She's a cat, a very fat cat. She sits regally upright against a pillow like a human queen, her huge belly spilling over the hind legs splayed out on either side. Evidently, she's just finished a meal. Her front paws are at rest, but with her tongue, she licks her lips with gusto. And surrounding her in a grid are inset pictures of all her favorite treats, cans of cat food and plastic mermaids (think Chicken of the Sea), along with a couple of Virgins of Guadalupe to sanctify them.
Grace is the star of the mixed-media photo "Amazing Grace and Holy Mackerel" at the Obsidian Gallery summer show Persona. The invited artists were given only this theme, says gallery owner Elouise Rusk; their art could be about themselves--or any other persona they deemed worthy. Charles Hedgcock evidently considers the sovereign Grace a personage eminently worthy of art.
Best known for his exquisite black-and-white photos of bugs and lizards, Hedgcock puts a color frame around the darks in this cheerful photographic mélange. The cat at center is in elegant black and white, while each of the cat-food delicacies surrounding her are in brilliant color. Each one floats in a square colored--what else?--royal blue.
Plenty of the 43 artists in this entertaining exhibition had as much fun as Hedgcock did (or as Grace), stepping out of their usual strictures. Sculptor Barbara Jo McLaughlin has recently been working in a firefighter vein, making earthbound works of real fire hose and carved wood. This time around, she happily takes to the air.
Her "Self-Portrait: Airborne Yet Grounded" has a fragile stretch of membrane tethered to sticks; it dangles from a ceiling wire and wafts delicately in the air. Below, on the floor, is a painterly anchor, a sturdy rounded triangle made of painted drop cloth. Whatever McLaughlin's metaphor might mean (happily aloft but still rooted?), her piece is engaging.
Photographer Linda Rosenfield jumps genres, dipping into paint for an untitled mixed-media work. The underlayer, peeking through the paint, is a black-and-white photo of a balding man lighting a cigarette. This photo, almost entirely concealed, serves as a slick paper canvas for Rosenfield's painting in teal. A painted pink moon lights up the work's nighttime blues, and a tiny red house floats in the sky. Clearly, the artist enjoyed working with the new textures, scratching a curlicue of smoke and a tangle of bushes into her lush wet paint.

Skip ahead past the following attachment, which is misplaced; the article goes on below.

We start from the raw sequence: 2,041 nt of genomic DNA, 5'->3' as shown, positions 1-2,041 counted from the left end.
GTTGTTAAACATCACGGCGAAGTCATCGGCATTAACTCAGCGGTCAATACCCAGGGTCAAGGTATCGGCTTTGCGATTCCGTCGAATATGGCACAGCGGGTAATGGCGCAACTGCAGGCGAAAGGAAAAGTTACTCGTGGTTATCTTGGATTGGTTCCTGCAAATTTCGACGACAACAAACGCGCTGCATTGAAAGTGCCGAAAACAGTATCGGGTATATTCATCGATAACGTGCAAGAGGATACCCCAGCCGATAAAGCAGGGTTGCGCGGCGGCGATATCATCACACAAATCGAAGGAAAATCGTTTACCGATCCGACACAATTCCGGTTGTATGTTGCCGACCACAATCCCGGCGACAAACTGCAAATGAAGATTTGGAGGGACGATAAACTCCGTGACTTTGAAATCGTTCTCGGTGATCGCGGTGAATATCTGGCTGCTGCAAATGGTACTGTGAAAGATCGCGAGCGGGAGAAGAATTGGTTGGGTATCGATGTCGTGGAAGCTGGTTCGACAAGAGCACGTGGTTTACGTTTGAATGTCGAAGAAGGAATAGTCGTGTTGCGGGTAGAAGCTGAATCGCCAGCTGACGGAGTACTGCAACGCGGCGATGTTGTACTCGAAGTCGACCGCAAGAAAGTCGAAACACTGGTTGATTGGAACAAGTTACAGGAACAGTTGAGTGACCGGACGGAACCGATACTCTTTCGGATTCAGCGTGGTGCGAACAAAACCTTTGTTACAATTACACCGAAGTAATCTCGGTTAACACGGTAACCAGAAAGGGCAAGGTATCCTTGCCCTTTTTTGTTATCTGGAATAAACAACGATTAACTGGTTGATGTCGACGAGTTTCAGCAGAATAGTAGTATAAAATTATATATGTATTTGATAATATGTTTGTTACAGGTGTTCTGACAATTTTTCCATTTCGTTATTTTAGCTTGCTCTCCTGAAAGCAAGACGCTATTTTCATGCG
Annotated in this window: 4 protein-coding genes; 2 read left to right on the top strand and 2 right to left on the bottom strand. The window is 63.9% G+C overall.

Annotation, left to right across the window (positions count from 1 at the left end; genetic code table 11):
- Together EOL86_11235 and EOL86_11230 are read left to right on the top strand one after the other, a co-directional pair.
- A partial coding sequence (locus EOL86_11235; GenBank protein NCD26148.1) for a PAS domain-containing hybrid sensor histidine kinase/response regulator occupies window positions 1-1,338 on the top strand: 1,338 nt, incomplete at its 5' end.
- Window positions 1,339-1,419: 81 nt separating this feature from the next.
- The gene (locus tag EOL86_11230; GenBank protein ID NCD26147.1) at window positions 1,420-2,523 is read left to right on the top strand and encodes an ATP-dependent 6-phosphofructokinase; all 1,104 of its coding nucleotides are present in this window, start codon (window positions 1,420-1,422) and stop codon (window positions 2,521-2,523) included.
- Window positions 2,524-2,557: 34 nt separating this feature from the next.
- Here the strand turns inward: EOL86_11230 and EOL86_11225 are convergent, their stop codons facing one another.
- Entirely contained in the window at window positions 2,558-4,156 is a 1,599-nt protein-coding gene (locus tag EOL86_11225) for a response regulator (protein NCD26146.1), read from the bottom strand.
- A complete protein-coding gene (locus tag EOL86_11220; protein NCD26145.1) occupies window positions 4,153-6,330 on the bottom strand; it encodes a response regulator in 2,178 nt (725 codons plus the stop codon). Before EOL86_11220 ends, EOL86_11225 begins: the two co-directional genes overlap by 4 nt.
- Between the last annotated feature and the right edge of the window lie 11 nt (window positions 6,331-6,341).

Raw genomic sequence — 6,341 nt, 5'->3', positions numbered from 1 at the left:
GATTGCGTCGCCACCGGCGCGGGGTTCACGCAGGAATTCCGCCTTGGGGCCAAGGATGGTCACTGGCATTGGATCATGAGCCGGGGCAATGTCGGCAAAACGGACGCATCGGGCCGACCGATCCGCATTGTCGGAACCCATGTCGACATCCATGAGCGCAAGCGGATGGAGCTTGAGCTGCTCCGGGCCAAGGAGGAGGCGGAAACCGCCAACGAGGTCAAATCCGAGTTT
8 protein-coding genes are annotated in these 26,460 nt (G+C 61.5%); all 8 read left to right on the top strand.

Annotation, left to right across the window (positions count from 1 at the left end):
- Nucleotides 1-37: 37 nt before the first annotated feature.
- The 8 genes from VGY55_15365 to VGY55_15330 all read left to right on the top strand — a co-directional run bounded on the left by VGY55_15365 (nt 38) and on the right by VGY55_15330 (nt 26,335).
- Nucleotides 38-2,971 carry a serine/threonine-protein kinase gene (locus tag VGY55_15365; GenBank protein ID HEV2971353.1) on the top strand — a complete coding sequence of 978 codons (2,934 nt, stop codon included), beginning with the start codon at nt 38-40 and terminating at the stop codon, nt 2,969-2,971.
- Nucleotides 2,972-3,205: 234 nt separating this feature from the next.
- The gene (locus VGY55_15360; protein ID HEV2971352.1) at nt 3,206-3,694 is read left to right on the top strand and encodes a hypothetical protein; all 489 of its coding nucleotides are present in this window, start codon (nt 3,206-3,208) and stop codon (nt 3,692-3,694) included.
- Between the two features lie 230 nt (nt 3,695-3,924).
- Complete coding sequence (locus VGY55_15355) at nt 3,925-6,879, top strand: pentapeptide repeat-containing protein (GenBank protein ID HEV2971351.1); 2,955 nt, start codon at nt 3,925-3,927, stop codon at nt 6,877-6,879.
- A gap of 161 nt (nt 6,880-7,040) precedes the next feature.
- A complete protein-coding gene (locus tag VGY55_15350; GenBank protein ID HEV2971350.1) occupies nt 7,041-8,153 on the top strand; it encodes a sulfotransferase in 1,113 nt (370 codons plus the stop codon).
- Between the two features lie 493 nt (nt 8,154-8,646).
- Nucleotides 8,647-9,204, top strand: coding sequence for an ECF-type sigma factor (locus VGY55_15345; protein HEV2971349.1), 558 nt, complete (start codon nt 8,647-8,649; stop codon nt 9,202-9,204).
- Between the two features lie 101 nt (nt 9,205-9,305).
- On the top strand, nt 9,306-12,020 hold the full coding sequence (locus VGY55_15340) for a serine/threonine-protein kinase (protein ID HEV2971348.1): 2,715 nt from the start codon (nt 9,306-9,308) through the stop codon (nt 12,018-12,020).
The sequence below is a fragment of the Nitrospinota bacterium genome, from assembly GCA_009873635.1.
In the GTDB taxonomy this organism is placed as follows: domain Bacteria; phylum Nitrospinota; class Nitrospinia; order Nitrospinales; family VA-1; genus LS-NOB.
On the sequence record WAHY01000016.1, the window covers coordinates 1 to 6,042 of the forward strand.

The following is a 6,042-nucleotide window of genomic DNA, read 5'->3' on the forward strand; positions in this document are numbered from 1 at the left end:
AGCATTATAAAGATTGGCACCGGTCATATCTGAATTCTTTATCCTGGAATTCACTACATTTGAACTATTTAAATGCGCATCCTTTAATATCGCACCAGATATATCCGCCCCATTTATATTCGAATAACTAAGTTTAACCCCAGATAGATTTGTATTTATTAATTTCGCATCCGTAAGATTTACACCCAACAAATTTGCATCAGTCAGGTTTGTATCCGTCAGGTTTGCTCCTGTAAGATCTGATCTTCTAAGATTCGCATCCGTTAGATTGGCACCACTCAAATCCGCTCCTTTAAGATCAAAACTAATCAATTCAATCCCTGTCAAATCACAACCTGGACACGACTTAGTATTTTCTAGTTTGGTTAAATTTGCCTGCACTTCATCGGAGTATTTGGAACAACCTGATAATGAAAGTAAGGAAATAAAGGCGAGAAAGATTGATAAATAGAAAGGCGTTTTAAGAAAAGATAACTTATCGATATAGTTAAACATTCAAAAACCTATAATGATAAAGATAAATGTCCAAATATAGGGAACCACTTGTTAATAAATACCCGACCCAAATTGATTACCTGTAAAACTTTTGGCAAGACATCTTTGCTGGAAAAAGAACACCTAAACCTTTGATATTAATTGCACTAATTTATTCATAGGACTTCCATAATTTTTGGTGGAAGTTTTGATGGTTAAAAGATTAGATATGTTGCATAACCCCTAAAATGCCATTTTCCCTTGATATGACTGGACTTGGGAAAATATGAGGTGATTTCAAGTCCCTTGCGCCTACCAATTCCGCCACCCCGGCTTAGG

Painter Lynn O'Brien turned to collage in "Waiting in the Garden," a nuptial piece featuring a bride with a photographed face and a dress made of real lace and buttons. She's set against a red background painted with flowers, and a photo inset of an old-fashioned bride and groom hovers nearby. But a note of foreboding intrudes on this charming scene: A spotted snake slithers purposefully among the blooms.
Quite a few artists did innovative work in photography, a genre not in Obsidian's usual line. (The gallery specializes in fine crafts.) Rosanna Salonia transferred a lovely monochromatic photo of a woman's back and neck to a piece of fired clay in "Sara, Liguria, Italy." Properly called a photo transfer on ceramic, the work has sensuous irregular edges. Likewise, Leslie Ann Epperson attached a tiny photo to a ceramic tile in "Face." A woman's ghostly white face emerges from a dark crowd, in what might well be Tucson's All Souls' Procession.
Elizabeth Frank glued tiny old-fashioned photos inside old cookie cutters in her series Cut-Ups. A 19th-century girl in a dress is at the center of "Little Angel," a clover-shaped metal cutter to which Frank has added a pair of tin wings. Eric Jensen put grainy photos of a man and a woman on either side of a sheath of stoneware in "Travelog 2"; the two figures match up precisely, with the man facing forward on the front, and the woman seen from behind in the back. They're like two halves of one person. Michael Hyatt checks in with some straightforward photography, including a nice black and white of masked Mexican boys on the street, circa 1974.
One of the few straight paintings in the show is Gwyneth Scally's "The Virgin and the Unicorn," an old masterly oil in which the mythical unicorn is transformed into a bulldog. In the ceramics category, Hirotsune Tashima provides the exquisitely crafted "Sushi Boy," a barefoot figure cut off at the waist, the better for a tray of sushi to balance on top. John Salgado makes ceramics, too, but combines them with found objects. He retrieved an old wooden cabinet as a base for his "Trinidad Eterna," a trinity consisting of white ceramic arms grasping a real globe, a print of da Vinci's "Ginevra de Benci" surrounded by silver stars, and a white horny toad crawling toward Ginevra.
Other distinctive materials in the show include the colored threads Scott Ellegood used to embroider a fauvist portrait on linen in "Being Phoebe, Too" (a companion portrait hung in June at Platform Gallery, which Phoebe McDermott runs). Aimee Baker's "Study for the Dressing Room" is a jewel box in mirrors. Inside, though, is not the usual jewel-box ballerina but a silvery brain on a pedestal reflected endlessly in the infinity mirrors.
In "Persona," Beata Wehr twisted a couple of found wires into a provocative portrait consisting wholly of eyeglasses and eyes. Thomas Hill used wires, too, to fashion a pair of fetching birds. His "Elegant Crested Tiramou" are like drawings in air, deftly rendered with just a few of twists of steel copper enamel.
With their peering eyes, sloping bodies and cocked heads, his birds mimic real birds' endearing mixture of awkwardness and grace. And come to think of it, Hedgcock's pal Grace would undoubtedly find these arty tiramou exactly to her taste.